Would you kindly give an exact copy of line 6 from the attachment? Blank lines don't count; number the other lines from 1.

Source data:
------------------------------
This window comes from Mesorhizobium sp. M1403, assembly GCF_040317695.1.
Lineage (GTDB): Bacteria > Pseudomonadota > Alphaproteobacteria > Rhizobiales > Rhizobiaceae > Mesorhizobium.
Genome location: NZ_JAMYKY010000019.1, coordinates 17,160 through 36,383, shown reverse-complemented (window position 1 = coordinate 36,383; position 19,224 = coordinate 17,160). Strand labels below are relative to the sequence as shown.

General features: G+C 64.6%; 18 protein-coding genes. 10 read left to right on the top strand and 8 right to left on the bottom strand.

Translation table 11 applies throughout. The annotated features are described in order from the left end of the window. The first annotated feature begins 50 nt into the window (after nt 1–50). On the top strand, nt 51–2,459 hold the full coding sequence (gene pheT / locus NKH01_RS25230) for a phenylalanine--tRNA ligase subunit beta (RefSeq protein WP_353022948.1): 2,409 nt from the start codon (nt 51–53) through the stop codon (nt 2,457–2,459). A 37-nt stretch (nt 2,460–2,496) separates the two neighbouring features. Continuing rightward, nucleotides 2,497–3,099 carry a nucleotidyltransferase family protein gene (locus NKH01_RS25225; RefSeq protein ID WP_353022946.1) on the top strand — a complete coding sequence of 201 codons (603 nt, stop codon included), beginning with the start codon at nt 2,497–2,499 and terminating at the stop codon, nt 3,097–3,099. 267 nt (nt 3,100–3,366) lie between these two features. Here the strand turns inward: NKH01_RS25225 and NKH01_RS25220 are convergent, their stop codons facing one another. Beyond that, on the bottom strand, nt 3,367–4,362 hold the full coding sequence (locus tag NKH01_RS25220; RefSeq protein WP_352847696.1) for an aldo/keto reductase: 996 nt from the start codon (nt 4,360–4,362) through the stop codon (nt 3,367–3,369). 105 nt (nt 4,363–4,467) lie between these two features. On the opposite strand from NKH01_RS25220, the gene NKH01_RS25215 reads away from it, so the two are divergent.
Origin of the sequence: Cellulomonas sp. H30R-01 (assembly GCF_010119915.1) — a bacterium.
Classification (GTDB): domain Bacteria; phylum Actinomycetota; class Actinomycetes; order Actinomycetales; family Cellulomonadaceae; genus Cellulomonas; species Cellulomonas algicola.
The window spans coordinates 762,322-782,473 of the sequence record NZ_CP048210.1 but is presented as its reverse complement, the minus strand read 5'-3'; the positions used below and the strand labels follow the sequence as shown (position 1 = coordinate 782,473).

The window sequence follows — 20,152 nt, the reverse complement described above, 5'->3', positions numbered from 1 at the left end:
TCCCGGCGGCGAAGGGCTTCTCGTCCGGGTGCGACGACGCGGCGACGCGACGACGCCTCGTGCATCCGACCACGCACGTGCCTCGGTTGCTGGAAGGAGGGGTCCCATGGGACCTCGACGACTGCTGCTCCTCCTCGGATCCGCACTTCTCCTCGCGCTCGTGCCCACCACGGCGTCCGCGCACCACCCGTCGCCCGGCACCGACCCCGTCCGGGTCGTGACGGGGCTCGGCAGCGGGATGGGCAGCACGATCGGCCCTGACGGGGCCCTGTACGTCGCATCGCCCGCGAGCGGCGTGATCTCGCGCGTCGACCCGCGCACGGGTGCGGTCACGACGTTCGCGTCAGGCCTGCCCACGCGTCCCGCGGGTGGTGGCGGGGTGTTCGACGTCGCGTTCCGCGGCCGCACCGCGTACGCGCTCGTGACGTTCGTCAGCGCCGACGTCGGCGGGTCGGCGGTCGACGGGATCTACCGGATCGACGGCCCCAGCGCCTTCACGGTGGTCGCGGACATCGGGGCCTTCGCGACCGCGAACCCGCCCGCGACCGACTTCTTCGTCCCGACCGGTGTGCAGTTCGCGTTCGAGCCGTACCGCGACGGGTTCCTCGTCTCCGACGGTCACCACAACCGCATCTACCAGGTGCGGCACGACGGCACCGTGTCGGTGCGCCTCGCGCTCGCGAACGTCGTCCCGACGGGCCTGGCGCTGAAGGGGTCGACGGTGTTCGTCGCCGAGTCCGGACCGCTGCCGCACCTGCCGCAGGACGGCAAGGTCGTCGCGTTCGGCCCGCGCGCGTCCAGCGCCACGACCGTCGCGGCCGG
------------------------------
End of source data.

Origin of the sequence: Cellulomonas sp. H30R-01 (assembly GCF_010119915.1) — a bacterium.